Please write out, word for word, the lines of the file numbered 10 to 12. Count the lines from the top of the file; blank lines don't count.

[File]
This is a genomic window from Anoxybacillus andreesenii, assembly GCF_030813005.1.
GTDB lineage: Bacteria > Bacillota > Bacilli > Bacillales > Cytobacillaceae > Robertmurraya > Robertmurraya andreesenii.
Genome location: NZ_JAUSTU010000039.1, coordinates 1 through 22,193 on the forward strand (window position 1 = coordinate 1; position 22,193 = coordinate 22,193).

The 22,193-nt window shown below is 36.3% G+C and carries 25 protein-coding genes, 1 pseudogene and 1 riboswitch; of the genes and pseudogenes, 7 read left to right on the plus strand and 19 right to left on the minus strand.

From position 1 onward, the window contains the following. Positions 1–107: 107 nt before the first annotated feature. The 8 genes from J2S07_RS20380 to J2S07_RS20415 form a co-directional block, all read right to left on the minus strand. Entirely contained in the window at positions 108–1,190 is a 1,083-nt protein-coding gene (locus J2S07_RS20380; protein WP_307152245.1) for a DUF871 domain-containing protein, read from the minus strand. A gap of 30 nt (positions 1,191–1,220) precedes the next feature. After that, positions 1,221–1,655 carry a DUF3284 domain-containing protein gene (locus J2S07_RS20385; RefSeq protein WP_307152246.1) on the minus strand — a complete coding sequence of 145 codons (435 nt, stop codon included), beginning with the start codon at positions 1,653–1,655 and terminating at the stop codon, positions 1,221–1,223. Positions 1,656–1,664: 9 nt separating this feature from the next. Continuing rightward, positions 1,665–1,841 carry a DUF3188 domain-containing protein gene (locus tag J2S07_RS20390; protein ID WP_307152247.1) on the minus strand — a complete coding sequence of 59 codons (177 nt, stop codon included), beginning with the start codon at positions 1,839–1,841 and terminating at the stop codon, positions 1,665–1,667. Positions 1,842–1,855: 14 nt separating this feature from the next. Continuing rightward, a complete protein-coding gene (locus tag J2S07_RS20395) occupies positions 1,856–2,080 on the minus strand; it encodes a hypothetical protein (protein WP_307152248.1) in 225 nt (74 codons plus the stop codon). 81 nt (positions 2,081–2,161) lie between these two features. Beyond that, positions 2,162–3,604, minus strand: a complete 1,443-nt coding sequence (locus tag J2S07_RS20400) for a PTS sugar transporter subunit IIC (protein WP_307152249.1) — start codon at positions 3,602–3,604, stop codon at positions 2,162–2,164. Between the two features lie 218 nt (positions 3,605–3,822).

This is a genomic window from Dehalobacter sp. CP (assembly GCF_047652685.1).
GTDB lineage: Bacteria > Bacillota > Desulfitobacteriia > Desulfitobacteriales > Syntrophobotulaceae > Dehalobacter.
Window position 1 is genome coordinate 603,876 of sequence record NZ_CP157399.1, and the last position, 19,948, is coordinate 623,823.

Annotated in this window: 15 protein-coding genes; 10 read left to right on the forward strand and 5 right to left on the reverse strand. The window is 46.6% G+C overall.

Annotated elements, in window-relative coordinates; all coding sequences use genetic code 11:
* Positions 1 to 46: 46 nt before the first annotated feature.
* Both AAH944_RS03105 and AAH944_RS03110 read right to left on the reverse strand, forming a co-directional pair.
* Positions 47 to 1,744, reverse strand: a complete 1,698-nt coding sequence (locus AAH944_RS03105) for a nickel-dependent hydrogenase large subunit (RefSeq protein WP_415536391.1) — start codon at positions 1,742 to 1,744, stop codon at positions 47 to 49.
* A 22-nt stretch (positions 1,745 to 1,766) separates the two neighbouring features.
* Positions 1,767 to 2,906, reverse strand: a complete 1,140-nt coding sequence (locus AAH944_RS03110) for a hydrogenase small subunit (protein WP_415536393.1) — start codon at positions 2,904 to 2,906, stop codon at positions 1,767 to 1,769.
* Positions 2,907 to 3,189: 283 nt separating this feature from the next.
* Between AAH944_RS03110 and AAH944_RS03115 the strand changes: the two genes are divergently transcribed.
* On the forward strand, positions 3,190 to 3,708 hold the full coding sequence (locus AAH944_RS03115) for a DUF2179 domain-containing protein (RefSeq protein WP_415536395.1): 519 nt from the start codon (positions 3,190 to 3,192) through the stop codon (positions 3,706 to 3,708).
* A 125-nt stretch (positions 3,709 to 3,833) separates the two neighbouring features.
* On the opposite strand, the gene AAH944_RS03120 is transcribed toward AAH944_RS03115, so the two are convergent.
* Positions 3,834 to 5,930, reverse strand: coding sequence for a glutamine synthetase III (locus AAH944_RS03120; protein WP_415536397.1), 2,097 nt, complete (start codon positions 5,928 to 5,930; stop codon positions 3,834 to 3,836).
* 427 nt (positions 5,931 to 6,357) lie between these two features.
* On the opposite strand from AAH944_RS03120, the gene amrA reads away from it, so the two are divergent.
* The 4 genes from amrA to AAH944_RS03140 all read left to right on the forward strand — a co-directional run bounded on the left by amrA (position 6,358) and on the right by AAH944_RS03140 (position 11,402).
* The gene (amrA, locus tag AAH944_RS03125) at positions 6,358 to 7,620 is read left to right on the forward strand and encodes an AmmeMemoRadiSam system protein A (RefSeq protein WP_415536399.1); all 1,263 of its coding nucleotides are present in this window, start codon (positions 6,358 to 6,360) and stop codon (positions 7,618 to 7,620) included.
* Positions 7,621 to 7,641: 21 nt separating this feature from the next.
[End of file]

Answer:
Annotated elements, in window-relative coordinates; all coding sequences use genetic code 11:
* Positions 1 to 46: 46 nt before the first annotated feature.
* Both AAH944_RS03105 and AAH944_RS03110 read right to left on the reverse strand, forming a co-directional pair.